Water discharge permit focus of DEQ public hearing

LEESVILLE -- Around 25 people attended a Louisiana Department of Environmental Quality (DEQ) public hearing on May 20 that centered on a draft water discharge permit application filed by local company, Westin Services LLC.

Westin Services, on Ida Stephens Road in Vernon Parish, is a waste disposal and processing business. The company's water discharge permit is up for renewal.

"The principal discharge from this  source is made into an unnamed drainage ditch, thence into Bayou Castor, waters of the state classified for primary contact recreation, secondary contact recreation, and propagation of fish and wildlife. Under the SIC Code 4952, the applicant proposes to discharge treated wastewater generated from the processing of sewage sludge received from residential, commercial and military base customers," the public notice states.
"During the preparation of this permit, it has been determined that this discharge will have no adverse impact on the existing uses of the receiving waterbody. As with any discharge, however, some change in existing water quality may occur," it continues.

Nearby property owners, James and Tonya McKee, have concerns about the discharge from the company's existing oxidation ponds. They voiced them during the hearing.

"We continue to be directly -- and adversely -- affected by these oxidation ponds and runoff," James McKee said.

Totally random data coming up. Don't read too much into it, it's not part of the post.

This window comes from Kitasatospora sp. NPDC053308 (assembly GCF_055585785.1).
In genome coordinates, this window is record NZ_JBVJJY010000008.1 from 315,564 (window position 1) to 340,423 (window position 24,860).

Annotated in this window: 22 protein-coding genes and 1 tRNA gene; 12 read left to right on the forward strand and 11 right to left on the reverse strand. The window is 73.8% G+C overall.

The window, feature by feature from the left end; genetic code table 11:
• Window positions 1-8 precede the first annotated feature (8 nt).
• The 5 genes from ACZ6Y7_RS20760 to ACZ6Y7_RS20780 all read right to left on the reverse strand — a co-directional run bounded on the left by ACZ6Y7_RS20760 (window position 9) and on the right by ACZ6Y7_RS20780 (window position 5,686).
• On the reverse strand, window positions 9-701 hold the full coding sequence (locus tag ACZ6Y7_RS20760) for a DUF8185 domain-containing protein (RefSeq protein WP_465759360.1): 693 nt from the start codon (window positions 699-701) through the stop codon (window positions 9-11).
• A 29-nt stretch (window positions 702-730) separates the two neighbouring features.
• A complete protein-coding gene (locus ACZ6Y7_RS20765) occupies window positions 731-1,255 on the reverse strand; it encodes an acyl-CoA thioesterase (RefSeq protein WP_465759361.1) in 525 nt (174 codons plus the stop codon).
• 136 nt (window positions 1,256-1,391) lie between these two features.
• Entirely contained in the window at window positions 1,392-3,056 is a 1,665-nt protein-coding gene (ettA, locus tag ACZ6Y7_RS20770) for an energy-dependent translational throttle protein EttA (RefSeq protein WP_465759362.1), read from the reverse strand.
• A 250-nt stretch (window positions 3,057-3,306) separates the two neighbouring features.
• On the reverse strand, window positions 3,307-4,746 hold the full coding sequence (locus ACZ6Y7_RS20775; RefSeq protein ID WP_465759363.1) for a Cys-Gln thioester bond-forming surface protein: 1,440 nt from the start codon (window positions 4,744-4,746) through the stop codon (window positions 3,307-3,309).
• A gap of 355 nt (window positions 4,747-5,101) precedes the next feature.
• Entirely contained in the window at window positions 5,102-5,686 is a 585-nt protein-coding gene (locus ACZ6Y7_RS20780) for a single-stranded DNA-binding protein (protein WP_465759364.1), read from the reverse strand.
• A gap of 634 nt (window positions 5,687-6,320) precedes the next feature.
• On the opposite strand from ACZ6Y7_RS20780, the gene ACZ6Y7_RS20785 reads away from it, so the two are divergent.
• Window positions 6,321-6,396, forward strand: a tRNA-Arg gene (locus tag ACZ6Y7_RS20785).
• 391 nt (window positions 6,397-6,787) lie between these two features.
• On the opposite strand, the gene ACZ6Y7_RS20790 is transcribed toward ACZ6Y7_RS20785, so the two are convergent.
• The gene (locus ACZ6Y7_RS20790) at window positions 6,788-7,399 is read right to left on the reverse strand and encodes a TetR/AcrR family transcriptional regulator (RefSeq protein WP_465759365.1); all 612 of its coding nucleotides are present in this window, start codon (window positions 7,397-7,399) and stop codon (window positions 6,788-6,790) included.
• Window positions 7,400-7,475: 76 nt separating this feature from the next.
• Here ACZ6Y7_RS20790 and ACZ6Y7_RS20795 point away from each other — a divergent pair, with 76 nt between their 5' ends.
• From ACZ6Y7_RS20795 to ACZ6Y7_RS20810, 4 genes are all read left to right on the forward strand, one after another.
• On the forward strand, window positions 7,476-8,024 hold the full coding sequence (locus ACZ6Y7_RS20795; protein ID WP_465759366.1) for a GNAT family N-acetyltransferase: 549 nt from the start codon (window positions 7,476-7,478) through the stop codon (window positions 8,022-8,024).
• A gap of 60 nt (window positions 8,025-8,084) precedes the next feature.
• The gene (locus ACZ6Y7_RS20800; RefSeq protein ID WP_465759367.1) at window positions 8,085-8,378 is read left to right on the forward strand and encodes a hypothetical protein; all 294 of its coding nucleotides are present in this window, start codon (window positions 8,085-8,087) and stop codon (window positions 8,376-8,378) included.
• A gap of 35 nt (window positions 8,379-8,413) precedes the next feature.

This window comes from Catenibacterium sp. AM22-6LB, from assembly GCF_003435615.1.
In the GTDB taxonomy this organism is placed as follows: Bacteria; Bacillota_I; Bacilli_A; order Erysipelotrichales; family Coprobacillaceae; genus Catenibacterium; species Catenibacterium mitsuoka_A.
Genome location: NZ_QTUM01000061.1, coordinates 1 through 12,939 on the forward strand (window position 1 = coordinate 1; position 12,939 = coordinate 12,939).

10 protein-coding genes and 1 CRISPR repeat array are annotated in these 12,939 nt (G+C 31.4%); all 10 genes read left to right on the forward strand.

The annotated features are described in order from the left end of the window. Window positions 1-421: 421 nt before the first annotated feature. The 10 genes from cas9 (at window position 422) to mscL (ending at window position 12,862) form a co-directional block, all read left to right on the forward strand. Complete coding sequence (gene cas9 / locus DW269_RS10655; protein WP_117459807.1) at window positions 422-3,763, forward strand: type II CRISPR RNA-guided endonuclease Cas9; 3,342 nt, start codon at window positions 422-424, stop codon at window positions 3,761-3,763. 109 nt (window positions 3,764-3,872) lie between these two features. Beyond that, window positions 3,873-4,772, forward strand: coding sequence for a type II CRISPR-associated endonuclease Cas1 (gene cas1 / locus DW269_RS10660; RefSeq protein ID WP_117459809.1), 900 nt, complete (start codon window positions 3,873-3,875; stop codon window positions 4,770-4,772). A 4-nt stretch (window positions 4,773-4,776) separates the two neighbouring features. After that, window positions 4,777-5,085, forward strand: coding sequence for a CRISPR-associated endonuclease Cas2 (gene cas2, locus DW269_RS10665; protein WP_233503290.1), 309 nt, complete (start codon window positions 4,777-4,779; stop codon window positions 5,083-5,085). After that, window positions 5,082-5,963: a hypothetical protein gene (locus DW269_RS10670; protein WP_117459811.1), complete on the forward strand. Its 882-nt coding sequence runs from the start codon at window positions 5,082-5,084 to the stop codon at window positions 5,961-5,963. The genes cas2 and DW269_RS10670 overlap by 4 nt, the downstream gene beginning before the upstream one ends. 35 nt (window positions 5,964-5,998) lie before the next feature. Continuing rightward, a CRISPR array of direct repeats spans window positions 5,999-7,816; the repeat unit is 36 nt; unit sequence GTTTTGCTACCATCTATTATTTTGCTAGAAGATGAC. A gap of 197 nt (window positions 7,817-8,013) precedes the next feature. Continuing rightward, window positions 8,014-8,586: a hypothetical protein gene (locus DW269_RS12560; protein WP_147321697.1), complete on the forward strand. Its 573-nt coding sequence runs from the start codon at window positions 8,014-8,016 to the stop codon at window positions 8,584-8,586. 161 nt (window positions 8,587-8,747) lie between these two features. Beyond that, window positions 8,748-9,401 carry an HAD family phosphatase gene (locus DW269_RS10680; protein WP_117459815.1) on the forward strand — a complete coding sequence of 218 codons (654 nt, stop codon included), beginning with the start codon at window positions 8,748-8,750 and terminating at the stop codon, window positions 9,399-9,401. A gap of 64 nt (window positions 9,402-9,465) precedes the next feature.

The McKees claim the discharge has led to a pine beetle infestation that has killed some of the timber on the portion of property closest to Westin. Freddy Dahliem, a forester who helps manage the McKees' timber, spoke at the hearing and said the ground is "soaked" where the timber is located.

"Pine beetles may have helped the trees to die, but they didn't cause the trees to die," Dahliem said.

The permit application says the discharge from Westin is made into an unnamed ditch and then into nearby Bayou Castor, but James McKee maintains there is no "unnamed ditch." He said the runoff goes directly into Bayou Castor after traveling a half mile on his property.

McKee also claims an oxidation pond is located 111 feet from his property line. He said state law mandates a 200-foot buffer.

However, Rupert White, owner of Westin Services, said his company has only had one discharge in five years. He maintains the McKees' property is in a flood zone and that could have led to ground saturation outlined by the McKees regarding their reported timber damage.

White said the McKees filed a complaint over the discharge and it was investigated by DEQ in March. He said officials found nothing.

"And when it was said and done, DEQ's comments were his (McKee's) problem is not caused by these ponds," White said.

White said the state law governing the buffer zone applies to sewer sludge facility -- not an oxidation pond.

Several residents, in addition to the McKees, last week also expressed concern about the company's filing of a permit to compost human waste for fertilizer. DEQ officials told the West Central News Center that the permit is handled under a separate, "biosolids permit."

White said the application has been several years in the making and the project is "way down the road" and is a "completely different issue."

"It's a year -- a year and a half off from having a public hearing on it," White said.

White said Westin has been in business for nearly 30 years. He said he works closely with DEQ to make sure his company is in compliance with state law.

"And when we have a problem, we fix it right away," he said.

The public comment period on the draft water discharge permit application was extended to June 26. It had been set for May 27. The McKees, through their attorney, requested the extension and DEQ officials granted it.

See the original public notice HERE.
Filed Under :
Topics : Environment
Location : Vernon Parish
On Air Now
Anthony Martin
4pm - 7pm